I found this piece which comes from extremely insightful Jim Grant and his publication the Interest Rate Observer.
"The liberating feature of Basel II is that the financial institutions to which it applies may hold more assets per dollar of equity captial than they previously could-provided a ratings agency judges the assets to be top-flight. Specifically under Basel II a broker must set aside just 56 cents in capital to hold $100 in triple A rated securitizations-but $4.80 to hold $100 of triple B rated securitizations."
Now just as mortgage brokers prodded and coerced home appraisers to make the number to get the deal done is it a stretch to believe what many have suspected that the same was going on with the ratings agencies like Moodys, Fitch, and S&P? Is it any wonder that global derivatives, or weapons of mass destruction that Warren Buffett called them, have swollen to $345 TRILLION which represents about 9X world GDP !
This months piece by Bill Gross which is always worth the read is especially so this month. He mentions the Bank of America report that $500 billion is adjustable rate mortgages set to re-set up in 2007 by an average of 200 basis points (2%) and another 700 billion in 2008. The kicker here is that 3/4 of the 700 billion are sub prime. What about all the people that won't even qualify for the mortgage under the new guidelines. If Gross is right (he is an extremely bright mind) and the Fed cuts, then gold and silver could be ready to rock and roll.
Robert Prechter, about whom you can argue with his inflexibility but not his extensive homework with which he is without peer, had a chart that outlined stock market peaks coinciding with skyscraper projects. Is the planned tallest building in the world out of Dubai a sign of the times?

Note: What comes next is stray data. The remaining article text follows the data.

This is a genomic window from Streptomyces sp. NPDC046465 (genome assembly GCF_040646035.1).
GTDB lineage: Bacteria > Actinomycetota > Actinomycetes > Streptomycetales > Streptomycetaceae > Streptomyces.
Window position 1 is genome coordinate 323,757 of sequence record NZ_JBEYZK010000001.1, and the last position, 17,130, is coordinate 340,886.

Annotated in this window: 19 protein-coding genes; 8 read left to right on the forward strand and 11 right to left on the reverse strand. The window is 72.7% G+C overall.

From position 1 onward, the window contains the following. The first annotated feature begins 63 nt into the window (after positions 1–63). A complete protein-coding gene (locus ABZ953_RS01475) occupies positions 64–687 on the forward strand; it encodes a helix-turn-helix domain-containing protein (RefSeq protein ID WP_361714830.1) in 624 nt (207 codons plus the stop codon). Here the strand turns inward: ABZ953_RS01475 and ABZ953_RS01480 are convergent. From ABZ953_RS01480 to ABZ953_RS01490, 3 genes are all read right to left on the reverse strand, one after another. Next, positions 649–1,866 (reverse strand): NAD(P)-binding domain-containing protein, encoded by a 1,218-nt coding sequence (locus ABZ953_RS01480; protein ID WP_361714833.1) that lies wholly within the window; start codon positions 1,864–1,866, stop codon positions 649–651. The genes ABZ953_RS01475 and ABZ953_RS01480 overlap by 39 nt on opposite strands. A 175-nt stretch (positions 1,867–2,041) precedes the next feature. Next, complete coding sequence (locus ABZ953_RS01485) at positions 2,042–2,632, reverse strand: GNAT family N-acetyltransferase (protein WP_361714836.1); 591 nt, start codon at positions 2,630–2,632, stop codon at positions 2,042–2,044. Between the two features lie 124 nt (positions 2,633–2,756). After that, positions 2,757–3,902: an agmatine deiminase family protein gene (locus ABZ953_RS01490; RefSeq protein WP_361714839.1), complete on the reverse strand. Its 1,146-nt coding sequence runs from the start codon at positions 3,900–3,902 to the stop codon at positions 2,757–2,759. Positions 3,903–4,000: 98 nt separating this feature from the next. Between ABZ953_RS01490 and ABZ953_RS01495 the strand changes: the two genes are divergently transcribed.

I heard Amex increased loan loss reserves 85%. Wachovia tripled theirs the other day, now why would they be doing that if the housing problem is contained. Just being prudent you say, well actually the time for prudence was when they were lending the money not now after the horses are out of the barn. And to think of all the wasteful spending on a 'risk management' that seems to be there for esthetics only.
Caterpillar's gap is open now 3 days. Very bad sign. Was this not an international company that is immune to bad things.
Back on July 10th I called Home Depots stock buyback announcement a gift. It was and still is, sell it while you can as these prices will look awfully good compared to $20 which is where we are headed. We are now well below $40 which is where the Depot was prior to the announcement. Short term gain for long term pain... or was it supposed to be the other way around.
The euphoric high of J&J's announced stock buyback has worn off and the hangover is setting in, we are now below $62 which is where the stock was prior the debt laced announcement.
Streettracks Gold trust (ticker GLD) $69 and $72 that's it, gotta get thru. Just trying to keep it simple.
Dennis Gartman brought the above Yen/Euro cross (chart top) to attention which he called,
"a barometer of the world's risk appetite. That when healthy and rising the yen weakens relative to the Euro and global equities have tended to rally. When the appetite is constained the Yen gains on Euro and carry trade is imploded and global equities put under pressure."
The trend line from the low June has been broken and he is watching 166.50 so I will too. Good trading to you all.